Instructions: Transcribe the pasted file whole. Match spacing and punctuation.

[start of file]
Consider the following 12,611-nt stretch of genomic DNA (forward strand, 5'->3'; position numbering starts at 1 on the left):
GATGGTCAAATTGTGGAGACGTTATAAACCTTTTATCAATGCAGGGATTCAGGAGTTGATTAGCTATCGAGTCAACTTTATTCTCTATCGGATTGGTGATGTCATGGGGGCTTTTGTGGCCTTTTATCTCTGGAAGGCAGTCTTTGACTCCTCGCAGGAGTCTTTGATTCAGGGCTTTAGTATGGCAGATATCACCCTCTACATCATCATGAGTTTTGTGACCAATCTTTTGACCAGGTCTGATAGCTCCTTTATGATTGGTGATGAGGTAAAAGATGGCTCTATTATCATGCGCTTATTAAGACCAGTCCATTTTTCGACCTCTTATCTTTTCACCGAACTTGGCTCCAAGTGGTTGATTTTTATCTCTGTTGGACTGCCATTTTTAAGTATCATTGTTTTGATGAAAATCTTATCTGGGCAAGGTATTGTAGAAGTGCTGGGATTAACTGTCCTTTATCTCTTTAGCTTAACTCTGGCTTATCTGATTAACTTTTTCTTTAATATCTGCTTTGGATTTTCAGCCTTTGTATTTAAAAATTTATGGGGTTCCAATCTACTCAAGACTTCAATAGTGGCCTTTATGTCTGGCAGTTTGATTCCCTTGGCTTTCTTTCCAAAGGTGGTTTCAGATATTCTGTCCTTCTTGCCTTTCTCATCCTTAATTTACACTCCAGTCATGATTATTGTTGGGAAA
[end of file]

Consider the following 12,611-nt stretch of genomic DNA (forward strand, 5'->3'; position numbering starts at 1 on the left):
GATGGTCAAATTGTGGAGACGTTATAAACCTTTTATCAATGCAGGGATTCAGGAGTTGATTAGCTATCGAGTCAACTTTATTCTCTATCGGATTGGTGATGTCATGGGGGCTTTTGTGGCCTTTTATCTCTGGAAGGCAGTCTTTGACTCCTCGCAGGAGTCTTTGATTCAGGGCTTTAGTATGGCAGATATCACCCTCTACATCATCATGAGTTTTGTGACCAATCTTTTGACCAGGTCTGATAGCTCCTTTATGATTGGTGATGAGGTAAAAGATGGCTCTATTATCATGCGCTTATTAAGACCAGTCCATTTTTCGACCTCTTATCTTTTCACCGAACTTGGCTCCAAGTGGTTGATTTTTATCTCTGTTGGACTGCCATTTTTAAGTATCATTGTTTTGATGAAAATCTTATCTGGGCAAGGTATTGTAGAAGTGCTGGGATTAACTGTCCTTTATCTCTTTAGCTTAACTCTGGCTTATCTGATTAACTTTTTCTTTAATATCTGCTTTGGATTTTCAGCCTTTGTATTTAAAAATTTATGGGGTTCCAATCTACTCAAGACTTCAATAGTGGCCTTTATGTCTGGCAGTTTGATTCCCTTGGCTTTCTTTCCAAAGGTGGTTTCAGATATTCTGTCCTTCTTGCCTTTCTCATCCTTAATTTACACTCCAGTCATGATTATTGTTGGGAAA